Yet we all know that progress is painfully slow.
The Food and Agricultural Organisation (F.A.O) of the United Nations estimates in their recent report for World Hunger Day October 3 that 840 million human beings on our earth remain chronically hungry, 799 million of them in the developing world.
The number has been decreasing by barely 2.5 million per year over the last eight years.
At that rate we will reach the millennium goal to halve the hunger in the world by 2015 one hundred years late, in 2115. If this happens, millions will die who could have been saved.
This hunger exists at a time when never before in the history of the world has so much food been produced and when we possess the technology that can substantially increase farm productivity and better water management.
The World Food Program in its latest report warns that nearly 40 million Africans are struggling daily against starvation, a scale of suffering that is unprecedented.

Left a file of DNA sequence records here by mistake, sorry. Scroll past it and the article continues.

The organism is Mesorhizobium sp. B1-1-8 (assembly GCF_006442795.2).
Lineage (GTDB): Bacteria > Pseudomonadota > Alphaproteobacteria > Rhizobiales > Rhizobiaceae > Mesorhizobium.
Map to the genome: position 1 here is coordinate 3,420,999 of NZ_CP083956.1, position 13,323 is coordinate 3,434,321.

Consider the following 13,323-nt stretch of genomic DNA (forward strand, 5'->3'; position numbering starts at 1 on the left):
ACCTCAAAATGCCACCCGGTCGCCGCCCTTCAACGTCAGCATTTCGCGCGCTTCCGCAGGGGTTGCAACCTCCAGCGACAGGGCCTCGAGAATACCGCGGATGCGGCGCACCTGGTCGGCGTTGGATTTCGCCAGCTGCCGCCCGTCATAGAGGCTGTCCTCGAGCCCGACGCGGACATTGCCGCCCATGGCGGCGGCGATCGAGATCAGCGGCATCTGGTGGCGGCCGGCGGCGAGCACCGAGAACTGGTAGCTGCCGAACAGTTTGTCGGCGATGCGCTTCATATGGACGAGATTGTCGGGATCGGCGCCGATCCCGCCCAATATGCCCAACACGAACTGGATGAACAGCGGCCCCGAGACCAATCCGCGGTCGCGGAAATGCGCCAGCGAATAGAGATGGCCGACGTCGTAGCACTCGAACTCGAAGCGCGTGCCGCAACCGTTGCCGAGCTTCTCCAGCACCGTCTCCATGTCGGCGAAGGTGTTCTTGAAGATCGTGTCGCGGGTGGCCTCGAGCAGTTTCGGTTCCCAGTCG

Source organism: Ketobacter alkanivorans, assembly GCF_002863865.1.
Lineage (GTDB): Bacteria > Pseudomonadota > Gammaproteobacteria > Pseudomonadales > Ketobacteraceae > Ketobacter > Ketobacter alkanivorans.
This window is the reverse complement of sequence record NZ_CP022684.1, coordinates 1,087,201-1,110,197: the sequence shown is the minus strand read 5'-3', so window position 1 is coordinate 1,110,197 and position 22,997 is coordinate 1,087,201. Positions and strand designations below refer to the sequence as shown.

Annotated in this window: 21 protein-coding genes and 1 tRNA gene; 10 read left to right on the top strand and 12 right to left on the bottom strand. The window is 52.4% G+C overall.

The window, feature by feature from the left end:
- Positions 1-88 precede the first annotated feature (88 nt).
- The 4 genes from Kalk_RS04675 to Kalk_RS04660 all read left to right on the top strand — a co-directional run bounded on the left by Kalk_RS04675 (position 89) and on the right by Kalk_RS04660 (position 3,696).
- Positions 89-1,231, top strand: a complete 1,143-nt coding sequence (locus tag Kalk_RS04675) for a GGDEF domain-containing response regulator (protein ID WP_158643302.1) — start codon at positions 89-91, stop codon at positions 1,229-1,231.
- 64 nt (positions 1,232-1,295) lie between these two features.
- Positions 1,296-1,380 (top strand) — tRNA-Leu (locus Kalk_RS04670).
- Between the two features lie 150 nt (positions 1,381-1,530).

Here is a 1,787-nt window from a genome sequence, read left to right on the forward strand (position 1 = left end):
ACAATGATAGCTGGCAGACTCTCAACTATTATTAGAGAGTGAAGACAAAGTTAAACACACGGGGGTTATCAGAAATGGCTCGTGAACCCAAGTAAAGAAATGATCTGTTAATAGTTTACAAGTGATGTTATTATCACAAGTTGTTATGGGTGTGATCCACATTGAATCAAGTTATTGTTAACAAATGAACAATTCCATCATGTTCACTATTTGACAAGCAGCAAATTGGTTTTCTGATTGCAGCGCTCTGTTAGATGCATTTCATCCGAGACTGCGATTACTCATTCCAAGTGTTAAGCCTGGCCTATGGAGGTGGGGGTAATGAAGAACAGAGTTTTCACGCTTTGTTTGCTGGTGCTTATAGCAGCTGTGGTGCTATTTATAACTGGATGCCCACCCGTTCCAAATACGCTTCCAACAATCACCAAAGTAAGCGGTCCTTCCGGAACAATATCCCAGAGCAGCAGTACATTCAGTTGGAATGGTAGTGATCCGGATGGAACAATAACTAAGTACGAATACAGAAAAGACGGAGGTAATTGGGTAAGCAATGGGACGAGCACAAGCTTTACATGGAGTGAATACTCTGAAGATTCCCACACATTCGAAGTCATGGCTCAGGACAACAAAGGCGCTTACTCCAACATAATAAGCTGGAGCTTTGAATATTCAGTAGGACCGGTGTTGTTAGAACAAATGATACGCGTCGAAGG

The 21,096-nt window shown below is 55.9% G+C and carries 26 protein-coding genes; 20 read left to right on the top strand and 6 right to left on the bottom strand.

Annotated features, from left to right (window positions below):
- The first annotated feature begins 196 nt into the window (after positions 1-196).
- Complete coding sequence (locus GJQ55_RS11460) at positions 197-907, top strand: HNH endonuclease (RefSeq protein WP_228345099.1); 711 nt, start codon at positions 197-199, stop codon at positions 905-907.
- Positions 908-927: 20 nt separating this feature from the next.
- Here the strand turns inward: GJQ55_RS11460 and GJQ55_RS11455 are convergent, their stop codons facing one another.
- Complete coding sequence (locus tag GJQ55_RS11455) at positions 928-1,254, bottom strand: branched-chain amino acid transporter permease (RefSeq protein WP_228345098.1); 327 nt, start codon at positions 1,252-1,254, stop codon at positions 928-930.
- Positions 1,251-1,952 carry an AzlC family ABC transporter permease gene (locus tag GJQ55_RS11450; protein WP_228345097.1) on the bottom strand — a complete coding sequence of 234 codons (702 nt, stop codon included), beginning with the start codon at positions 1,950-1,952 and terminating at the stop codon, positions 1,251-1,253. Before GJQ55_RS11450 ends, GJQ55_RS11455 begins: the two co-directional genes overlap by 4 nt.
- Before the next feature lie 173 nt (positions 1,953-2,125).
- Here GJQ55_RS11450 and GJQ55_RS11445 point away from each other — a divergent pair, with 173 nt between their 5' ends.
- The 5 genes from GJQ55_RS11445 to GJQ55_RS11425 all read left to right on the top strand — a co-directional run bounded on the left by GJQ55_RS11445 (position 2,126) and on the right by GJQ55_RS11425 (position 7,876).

In some parts of Africa families exist on one meal a day of pumpkin leaves and wild vegetables. Some eventually die due to the malnutrition and its related diseases.
The malnutrition that affects 30% of the population of the world leads to illness and death as well as great loss of human potential and social development. It keeps entire societies from realising their potential.
When this hardship is multiplied by millions of families world wide, it creates a ripple effect that imperils global development. The scourges of hunger and poverty are both unacceptable and unnecessary in the world of today.
In our World today Hunger is the legacy of the lack of control of human desire. There is a lack of social and political will to change the systems that keep people hungry and poor.
Those who wish to stop the effects of hunger and famine know that they need to address social and financial inequalities, crippling debt and trading structures that are not just.
These are the challenges if hunger is ever to be eradicated! Eradicating hunger is not merely a lofty ideal.